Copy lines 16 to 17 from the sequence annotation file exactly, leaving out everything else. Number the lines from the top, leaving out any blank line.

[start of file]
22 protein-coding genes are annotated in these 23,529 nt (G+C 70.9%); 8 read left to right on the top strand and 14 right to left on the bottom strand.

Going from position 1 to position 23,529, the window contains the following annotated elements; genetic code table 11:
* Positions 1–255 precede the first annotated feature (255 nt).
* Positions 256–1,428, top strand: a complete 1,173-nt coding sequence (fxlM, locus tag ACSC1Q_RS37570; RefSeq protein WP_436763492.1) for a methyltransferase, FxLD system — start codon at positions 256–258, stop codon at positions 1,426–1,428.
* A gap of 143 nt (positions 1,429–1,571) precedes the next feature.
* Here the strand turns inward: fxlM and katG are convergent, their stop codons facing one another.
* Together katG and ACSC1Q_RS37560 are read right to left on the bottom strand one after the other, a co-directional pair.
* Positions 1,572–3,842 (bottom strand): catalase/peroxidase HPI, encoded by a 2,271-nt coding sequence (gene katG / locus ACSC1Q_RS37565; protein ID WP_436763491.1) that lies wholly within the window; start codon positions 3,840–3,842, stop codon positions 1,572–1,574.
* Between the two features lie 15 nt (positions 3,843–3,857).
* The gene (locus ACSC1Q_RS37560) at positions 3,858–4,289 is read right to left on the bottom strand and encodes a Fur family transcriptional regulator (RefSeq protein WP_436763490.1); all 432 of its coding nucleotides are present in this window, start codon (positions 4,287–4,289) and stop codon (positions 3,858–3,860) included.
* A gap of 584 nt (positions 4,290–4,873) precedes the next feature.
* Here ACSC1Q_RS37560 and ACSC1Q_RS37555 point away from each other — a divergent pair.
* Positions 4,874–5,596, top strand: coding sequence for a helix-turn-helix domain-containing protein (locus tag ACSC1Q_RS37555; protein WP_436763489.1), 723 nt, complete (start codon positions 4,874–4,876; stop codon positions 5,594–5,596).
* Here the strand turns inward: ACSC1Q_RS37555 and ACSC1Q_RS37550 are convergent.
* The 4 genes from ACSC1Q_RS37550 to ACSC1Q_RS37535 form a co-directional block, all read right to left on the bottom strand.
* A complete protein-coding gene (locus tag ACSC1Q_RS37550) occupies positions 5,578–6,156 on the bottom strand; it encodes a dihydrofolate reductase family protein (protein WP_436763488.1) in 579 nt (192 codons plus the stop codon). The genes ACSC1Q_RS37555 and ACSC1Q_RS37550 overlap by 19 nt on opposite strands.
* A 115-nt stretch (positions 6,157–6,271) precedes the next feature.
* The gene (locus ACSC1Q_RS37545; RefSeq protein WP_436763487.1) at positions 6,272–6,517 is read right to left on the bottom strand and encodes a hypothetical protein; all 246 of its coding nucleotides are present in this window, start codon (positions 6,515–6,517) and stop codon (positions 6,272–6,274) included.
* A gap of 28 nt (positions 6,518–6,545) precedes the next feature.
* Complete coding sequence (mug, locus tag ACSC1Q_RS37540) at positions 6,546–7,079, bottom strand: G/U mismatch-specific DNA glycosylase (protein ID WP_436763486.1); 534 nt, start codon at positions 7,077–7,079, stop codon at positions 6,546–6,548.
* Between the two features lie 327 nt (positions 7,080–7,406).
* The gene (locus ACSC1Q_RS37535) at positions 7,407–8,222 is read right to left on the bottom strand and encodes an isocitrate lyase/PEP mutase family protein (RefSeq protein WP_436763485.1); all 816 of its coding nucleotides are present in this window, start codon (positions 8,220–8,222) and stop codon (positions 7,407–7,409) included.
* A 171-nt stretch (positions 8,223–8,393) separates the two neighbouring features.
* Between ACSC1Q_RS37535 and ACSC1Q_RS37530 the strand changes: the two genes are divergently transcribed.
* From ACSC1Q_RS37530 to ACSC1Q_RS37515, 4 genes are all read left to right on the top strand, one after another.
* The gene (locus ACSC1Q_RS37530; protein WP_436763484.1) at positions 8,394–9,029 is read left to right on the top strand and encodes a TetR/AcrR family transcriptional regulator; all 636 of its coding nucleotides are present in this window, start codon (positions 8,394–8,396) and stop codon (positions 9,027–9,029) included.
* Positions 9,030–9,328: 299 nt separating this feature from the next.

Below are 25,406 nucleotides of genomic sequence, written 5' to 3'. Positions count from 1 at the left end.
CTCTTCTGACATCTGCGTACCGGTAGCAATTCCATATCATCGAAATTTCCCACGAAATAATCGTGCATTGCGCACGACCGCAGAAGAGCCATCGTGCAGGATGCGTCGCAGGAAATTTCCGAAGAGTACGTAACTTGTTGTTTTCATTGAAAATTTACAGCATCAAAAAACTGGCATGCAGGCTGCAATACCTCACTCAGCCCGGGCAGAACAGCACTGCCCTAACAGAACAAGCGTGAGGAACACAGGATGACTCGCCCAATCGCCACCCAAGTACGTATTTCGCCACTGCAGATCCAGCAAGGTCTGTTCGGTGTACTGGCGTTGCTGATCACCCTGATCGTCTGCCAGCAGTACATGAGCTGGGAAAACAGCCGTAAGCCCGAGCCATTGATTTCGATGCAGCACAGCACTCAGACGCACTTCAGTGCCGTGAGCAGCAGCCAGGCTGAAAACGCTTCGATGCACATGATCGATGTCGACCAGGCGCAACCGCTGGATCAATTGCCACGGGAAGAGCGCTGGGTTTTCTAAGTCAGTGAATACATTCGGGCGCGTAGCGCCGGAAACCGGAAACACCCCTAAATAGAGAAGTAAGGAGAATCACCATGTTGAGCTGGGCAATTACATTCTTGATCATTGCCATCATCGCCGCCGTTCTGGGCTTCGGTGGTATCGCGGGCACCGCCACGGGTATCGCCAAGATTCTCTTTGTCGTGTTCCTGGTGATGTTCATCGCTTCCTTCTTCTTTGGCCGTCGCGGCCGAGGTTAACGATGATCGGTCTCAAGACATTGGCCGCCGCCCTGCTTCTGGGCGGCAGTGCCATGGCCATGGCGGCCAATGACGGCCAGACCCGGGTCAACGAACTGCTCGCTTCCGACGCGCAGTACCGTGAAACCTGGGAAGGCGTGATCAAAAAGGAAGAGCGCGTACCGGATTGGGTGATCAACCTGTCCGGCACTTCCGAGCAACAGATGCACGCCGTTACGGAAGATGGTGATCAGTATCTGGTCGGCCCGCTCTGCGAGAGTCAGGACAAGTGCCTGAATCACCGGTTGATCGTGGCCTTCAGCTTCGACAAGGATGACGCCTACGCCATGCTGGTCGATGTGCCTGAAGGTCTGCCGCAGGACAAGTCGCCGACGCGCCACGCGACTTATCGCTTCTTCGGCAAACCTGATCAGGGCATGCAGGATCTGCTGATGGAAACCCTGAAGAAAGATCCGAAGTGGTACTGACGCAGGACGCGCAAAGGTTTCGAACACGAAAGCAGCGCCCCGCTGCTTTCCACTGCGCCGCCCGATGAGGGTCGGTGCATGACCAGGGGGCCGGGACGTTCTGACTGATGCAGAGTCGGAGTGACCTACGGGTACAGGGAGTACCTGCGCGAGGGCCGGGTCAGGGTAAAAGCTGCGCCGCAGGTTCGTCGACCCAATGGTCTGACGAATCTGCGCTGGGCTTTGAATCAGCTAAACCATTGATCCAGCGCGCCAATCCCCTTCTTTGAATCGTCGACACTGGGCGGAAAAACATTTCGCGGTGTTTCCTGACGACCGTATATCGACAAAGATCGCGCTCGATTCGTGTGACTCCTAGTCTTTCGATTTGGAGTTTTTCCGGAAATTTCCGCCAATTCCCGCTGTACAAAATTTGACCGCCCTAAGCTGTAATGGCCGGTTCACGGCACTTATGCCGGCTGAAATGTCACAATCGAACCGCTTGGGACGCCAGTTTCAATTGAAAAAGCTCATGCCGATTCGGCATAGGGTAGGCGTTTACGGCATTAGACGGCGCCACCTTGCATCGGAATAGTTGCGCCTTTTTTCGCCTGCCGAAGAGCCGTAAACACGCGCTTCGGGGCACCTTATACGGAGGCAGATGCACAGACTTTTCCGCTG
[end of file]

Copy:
* A complete protein-coding gene (locus tag ACSC1Q_RS37550) occupies positions 5,578–6,156 on the bottom strand; it encodes a dihydrofolate reductase family protein (protein WP_436763488.1) in 579 nt (192 codons plus the stop codon). The genes ACSC1Q_RS37555 and ACSC1Q_RS37550 overlap by 19 nt on opposite strands.
* A 115-nt stretch (positions 6,157–6,271) precedes the next feature.